In the present investigation, with the objective of developing effective antimicrobials against CLas, we evaluated the antimicrobial efficacy of a trunk-injectable formulation containing 2S albumin protein isolated from Cucurbita maxima and Nano-ZnO both individually and in combination. Growth of CLas bacterium (measured as changes in its titer) in infected 3 year old Mosambi plants (Citrus sinensis) grafted on rough lemon (C. jambhiri) root stock was monitored after treatment to determine HLB killing efficacy.

Materials and methods

Production of HLB-positive experimental plants

Healthy two year-old Mosambi plants grafted on rough lemon rootstock were raised inside an insect-free screen house at ICAR-Central Citrus Research Institute, Nagpur, India. These plants were graft-inoculated with CLas-affected Mosambi scions and subsequently maintained in the screen house at temperatures ranging from 32±5°C (day time) to 22±5°C (night) during the entire period of the experiment. The plants showing typical HLB symptoms of blotchy mottle and vein corking on leaves after 3–5 months of graft inoculation (Fig 1A and 1B) were tested for CLas by conventional PCR using CLas specific primers (OI1/OI2c) [1] and PCR positive plants were selected for further investigations. Total of eighteen CLas positive and three healthy plants (Fig 1C) were selected based on positive conventional PCR. qPCR was performed for each of the experimental plants to determine the Ct values before and after the treatments as outlined below.

thumbnail
Fig 1. HLB disease symptoms on Mosambi (Citrus sinensis).

(A) and (B) HLB symptoms of blotchy mottle and green island symptoms (Red circle) on leaves. (C) View of experimental HLB affected Mosambi plants.

https://doi.org/10.1371/journal.pone.0204702.g001

Designing of primers, probe and TaqMan-qPCR assay conditions

The CLas specific primer pair (HLBas-F/-Rn) and probe (HLBp) based on sequences of 16S rDNA with an expected amplicons length of 76 bp (GenBank accession number L22532) were custom synthesized from Integrated DNA Technologies (Coralville, Iowa, USA) [50, 51]. HLBp (probe) was labeled at the 5’ terminal end with 6-carboxy-fluorescein (FAM) reporter dye and 3’ terminal end nucleotide with Black Hole Quencher (BHQ)-1dye (Table 1). This probe was used for standardization of TaqMan assay. An additional primer-probe set was synthesized on the basis of the sequence (GenBank accession number CX297817) of plant cytochrome oxidase (COX) [50]. The COX probe (COXp) was labelled with JOEN reporter dye with BHQ-2 at the 3’ terminal end and used as a positive internal control to assess the quality of DNA in reaction cocktails. The real-time PCR assay was performed using a Real Time PCR System (Applied Biosystems) in a total of 20 μl reaction volume consisting of the following reagents at the optimized concentrations: 300 nM (each) target primers (HLBas-F/HLBas-Rn), 200 nM target probe (HLBp), 300 nM (each) internal control primers (COXf and COXr), 200 nM internal control probe (COXp) with 1x TaqMan Universal Master Mix II (Applied Biosystems). The protocol was 95°C for 10 min, followed by 40 cycles at 95°C for 20 s, 58°C for 30 s and 60°C for 30 s. All reactions were performed in triplicate along with non-template controls.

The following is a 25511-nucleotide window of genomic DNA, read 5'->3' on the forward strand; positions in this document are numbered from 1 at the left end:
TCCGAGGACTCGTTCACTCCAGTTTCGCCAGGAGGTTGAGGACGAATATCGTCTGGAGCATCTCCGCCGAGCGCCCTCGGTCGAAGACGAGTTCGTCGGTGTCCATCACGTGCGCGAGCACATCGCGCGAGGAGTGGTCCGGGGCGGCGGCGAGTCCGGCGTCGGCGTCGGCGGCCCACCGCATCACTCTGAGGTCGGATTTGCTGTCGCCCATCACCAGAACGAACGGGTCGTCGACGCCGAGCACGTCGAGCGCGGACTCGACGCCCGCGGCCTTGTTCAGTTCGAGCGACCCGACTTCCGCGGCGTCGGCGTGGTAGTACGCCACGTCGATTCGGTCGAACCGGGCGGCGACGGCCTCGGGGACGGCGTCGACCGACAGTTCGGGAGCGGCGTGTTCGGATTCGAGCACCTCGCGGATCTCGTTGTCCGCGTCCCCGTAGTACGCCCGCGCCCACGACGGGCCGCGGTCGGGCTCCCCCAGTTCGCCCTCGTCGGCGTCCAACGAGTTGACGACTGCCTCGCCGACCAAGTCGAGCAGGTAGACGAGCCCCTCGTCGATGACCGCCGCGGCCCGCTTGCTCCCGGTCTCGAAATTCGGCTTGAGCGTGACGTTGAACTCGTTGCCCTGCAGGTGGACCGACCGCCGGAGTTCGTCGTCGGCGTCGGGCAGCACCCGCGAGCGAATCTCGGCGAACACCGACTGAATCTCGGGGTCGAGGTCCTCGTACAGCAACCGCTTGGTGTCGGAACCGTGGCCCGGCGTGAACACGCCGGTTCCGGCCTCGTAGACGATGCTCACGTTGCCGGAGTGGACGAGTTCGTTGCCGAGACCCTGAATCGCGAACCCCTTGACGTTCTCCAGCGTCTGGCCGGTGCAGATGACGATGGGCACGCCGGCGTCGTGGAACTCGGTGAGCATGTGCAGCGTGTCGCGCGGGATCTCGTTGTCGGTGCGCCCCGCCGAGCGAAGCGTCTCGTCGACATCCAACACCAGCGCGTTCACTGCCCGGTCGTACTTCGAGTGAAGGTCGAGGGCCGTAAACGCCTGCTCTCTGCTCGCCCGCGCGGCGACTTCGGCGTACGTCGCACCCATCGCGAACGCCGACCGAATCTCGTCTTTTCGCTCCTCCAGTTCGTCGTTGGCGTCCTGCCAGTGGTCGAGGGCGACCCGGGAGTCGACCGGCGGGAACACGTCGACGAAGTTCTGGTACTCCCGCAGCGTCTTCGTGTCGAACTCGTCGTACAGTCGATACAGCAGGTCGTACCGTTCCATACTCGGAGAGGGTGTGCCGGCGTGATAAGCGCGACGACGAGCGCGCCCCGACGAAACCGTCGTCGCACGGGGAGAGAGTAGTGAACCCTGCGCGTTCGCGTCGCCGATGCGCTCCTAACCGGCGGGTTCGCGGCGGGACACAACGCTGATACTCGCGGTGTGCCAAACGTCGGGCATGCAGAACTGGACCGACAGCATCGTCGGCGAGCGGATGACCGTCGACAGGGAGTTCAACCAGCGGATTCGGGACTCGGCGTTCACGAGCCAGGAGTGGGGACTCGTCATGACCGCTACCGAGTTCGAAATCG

Specificity and sensitivity of TaqMan-qPCR assay

The specificity and sensitivity of the HLBas-F/Rn primers towards the target were evaluated. The sensitivity of assay and analysis of data were performed by StepOne Software v2.1 (Applied Biosystems). Standard curve and amplification efficiency was determined by use of 1:10 serially diluted genomic DNA (12.5 ng, 1.25 ng, 0.125 ng, 0.0125 ng, 1.25 pg, 0.125 pg and 12.5 fg) from CLas infected Mosambi plants.

The synthesis of N-acetyl-L-cysteine (NAC) coated Nano-ZnO

The NAC coated Nano-ZnO was prepared using a wet chemical synthesis process. Zinc nitrate hexahydrate (1488 mg) (Zn(NO3)2.6H2O; Sigma-Aldrich; catalogue # 228737) was dissolved in 20 ml de-ionized (DI) water. Subsequently, 408 mg of NAC powder (Sigma-Aldrich; catalogue # A7250) was added and stirred until NAC was completely dissolved. Finally, the pH was adjusted to 9.0 with 1M NaOH.

Purification of NAC coated Nano-ZnO

Excess NAC and other impurities present in the solution containing NAC coated Nano-ZnO product was removed by dialysis (Spectrum Labs, Spectra/Por 3 standard RC dry dialysis tubing, MWCO 3.5 kD). Dialysis was carried out for 72 hours changing DI water in every 8 hours. Nearly 300 mg of purified NAC coated Nano-ZnO powder was obtained after freeze-drying the entire dialyzed (initial volume of 25 ml) solution. Hereafter, the NAC coated Nano-ZnO was abbreviated as Nano-ZnO.

Nano-ZnO characterization

High-resolution Transmission Electron Microscopy (HRTEM) was used to characterize particle size and crystalline phase of Nano-ZnO in vacuum state. Particle size and surface charge in solution were determined by Dynamic Light Scattering (DLS) using Malvern Zetasizer (model Nano ZS90).

Determination of metallic Zinc content of Nano-ZnO powder

Atomic Absorption Spectroscopy (AAS; Perkin Elmar Analyst 400) was used to determine Zn content in Nano-ZnO. AAS sampling performed using 5 replicates for this study. In a 50 ml disposable centrifuge tube (VWR; Catalogue # 89039–658), 20 mg of Nano-ZnO powder was added to 20 ml of 1% HCl solution. The tubes were placed in a mechanical shaker for 12 hours to digest the particles. The resulting solution was clear and the pH was approximately 1.8 and showed no characteristic UV-Vis or fluorescence peaks, confirming complete digestion of Nano-ZnO. Metallic Zn content was determined to be about 53% (wt/wt).

Phytotoxicity assessment of Nano-ZnO